Ultimately, the proposal to hunt Tennessee’s sandhill cranes is about hubris. It’s about manipulating wild populations as we see fit, about tilting the balance of nature toward huntable species by feeding them artificial foods and encouraging them to hang around to provide us a little sport. Try as I might, I cannot cram the lanky four-foot length of a sandhill crane into the slot in my brain marked “Game Species.” They’re too tall, too graceful, too ancient and yes, much too magical. There goes my heart again. Head says: They reproduce too slowly, producing one colt per year if they’re lucky. Ducks and geese can lay a dozen eggs; a crane lays two, and only one colt usually survives. That youngster is still heavily dependent on its parents for guidance in its first winter of life, and yet we’re proposing to let hunters shoot right into those family units. For sport. For fun. For food, maybe, if they have enough strong marinade.  Pretty gamey, I’m told. I intend never to find out for myself.

Sandhill cranes with their colt.                                  Watercolor by Julie Zickefoose

We should not be marinating the meat of sandhill cranes. We should be looking up at them alive and flying, our heads thrown back in wonder, gratitude and awe. We should be searching their cloud-gray numbers for the big white cranes who travel with them, and are at risk of being shot, their  precious genes squandered in the mud of a cornfield.

In my view, the great irony in this whole proposal to hunt cranes is that the majority of people who are aware cranes exist feel exactly as I do, vastly outnumbering those who would like to take a shot at one. Note to Tennessee, Kentucky and Wisconsin: Those cranes you're proposing to shoot are everyone's cranes, not just yours. They may breed in Wisconsin and pass through the southern states, but they belong to everyone, and your proposal to let a small subset of hunters fire on them is not popular with the majority who want them left alone. You are shooting yourself in the foot.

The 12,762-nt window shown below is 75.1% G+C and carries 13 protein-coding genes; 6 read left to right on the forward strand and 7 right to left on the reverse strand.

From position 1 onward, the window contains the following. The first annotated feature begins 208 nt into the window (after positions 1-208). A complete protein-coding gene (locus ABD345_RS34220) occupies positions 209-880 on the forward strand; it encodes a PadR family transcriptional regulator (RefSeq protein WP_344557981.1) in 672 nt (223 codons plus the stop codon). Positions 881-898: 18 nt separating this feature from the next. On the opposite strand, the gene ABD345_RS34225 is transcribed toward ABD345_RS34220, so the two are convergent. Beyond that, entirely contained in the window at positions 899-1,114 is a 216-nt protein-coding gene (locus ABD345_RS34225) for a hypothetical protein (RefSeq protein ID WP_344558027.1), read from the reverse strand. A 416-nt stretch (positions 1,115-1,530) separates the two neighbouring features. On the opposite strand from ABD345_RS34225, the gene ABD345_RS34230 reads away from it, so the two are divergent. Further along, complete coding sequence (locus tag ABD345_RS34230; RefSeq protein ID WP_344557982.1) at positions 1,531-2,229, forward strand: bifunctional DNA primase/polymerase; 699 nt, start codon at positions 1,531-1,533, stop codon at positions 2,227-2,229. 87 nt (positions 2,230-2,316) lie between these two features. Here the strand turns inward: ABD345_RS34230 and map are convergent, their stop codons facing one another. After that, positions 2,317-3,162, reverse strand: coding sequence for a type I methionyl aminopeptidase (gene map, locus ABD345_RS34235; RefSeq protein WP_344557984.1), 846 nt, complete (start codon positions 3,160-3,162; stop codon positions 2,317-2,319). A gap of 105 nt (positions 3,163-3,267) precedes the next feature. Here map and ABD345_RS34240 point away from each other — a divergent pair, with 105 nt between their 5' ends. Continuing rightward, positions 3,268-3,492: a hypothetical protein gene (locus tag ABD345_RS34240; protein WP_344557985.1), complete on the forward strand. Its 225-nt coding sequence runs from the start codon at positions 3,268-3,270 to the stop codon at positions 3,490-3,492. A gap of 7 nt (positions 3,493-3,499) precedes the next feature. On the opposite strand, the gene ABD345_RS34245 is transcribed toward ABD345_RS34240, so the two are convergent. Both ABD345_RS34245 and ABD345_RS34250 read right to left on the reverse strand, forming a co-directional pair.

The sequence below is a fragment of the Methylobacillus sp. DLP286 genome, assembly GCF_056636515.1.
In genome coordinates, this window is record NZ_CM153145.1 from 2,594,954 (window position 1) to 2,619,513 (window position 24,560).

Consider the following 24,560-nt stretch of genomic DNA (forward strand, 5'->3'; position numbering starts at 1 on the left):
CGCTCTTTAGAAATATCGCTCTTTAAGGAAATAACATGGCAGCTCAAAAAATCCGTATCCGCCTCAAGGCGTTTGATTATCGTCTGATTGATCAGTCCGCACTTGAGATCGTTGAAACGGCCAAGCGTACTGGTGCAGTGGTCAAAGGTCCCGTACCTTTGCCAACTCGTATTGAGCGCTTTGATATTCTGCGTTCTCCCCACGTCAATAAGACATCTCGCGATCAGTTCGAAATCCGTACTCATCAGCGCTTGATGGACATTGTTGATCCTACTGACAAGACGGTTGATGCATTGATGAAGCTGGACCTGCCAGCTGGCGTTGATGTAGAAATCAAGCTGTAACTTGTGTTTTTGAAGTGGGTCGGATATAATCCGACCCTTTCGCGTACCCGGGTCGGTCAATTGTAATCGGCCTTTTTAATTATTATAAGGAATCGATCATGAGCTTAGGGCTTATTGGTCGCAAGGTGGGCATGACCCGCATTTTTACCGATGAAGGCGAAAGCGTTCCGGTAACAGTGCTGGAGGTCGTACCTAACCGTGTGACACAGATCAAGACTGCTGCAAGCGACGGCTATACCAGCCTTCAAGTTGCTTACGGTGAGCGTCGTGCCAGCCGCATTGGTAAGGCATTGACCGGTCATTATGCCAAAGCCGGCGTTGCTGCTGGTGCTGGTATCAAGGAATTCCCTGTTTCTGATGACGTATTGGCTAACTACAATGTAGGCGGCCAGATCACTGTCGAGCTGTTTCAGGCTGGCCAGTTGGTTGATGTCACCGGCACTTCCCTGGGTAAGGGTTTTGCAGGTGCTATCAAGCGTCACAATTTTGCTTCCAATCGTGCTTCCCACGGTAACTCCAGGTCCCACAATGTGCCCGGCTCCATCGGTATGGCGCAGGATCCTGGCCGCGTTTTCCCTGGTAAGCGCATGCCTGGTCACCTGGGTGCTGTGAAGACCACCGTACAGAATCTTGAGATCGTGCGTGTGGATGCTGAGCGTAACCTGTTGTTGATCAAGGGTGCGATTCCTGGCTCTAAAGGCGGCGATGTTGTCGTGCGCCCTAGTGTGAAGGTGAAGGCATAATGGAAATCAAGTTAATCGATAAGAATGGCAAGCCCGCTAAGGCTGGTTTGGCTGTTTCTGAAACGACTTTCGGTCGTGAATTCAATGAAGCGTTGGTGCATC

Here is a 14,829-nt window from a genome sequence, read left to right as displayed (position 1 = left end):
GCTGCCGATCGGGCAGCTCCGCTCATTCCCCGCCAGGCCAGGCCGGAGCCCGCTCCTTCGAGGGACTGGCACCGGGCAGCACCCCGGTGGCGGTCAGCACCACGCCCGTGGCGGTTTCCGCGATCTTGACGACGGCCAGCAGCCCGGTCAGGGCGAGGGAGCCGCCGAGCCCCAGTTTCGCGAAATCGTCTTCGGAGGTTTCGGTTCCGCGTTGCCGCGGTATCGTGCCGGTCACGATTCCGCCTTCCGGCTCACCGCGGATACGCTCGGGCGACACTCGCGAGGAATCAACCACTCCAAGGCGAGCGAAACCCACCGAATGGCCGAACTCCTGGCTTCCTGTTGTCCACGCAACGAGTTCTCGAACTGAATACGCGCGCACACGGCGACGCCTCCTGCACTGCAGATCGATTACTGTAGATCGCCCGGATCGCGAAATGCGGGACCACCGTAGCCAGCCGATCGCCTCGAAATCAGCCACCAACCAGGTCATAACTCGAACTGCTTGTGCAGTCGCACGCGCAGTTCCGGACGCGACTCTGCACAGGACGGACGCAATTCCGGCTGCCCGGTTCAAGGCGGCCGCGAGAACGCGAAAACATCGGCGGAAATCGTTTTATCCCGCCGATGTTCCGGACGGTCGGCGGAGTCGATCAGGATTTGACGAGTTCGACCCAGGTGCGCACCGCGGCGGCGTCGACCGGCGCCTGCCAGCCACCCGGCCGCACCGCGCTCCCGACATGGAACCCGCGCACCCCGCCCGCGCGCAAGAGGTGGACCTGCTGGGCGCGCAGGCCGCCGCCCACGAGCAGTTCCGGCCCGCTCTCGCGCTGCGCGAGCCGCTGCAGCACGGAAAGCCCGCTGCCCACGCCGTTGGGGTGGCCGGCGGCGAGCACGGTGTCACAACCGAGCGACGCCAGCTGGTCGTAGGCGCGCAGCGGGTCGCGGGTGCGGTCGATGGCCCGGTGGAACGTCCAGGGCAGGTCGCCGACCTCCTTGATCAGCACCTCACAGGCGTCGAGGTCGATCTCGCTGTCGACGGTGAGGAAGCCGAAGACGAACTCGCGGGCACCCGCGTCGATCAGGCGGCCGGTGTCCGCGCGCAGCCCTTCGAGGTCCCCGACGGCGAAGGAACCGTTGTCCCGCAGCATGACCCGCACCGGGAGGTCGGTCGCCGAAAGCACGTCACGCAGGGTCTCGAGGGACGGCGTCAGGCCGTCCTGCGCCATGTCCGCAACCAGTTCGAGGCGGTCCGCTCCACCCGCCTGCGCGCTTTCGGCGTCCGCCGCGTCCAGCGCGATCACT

People who believe strongly in their perceived right to hunt whatever they wish can be  persuasive in characterizing birders and wildlife watchers as soft-headed and silly for having an emotional connection to birds and animals, for being guided by heart and not head. I believe to my core that it is desirable to hold some species sacred. I feel that way about sandhill cranes because I have observed, from Nebraska to New Mexico, from Michigan to Ohio, that they are potent ambassadors for wild things and wild places to the many thousands of people who are moved by them. These are not necessarily birders, just ordinary people who are stirred by the sight and sound of cranes. Cranes, I submit, are worth infinitely more alive than dead. Just ask the director of the Lillian Annette Rowe Sanctuary on Nebraska's Platte River, where sandhill crane tourism brings 15,000 visitors from all 50 states and 46 foreign countries; brings more than $10 million into the local economy every year. All without firing a single shot. Wildlife watching is the fastest growing sector in tourism.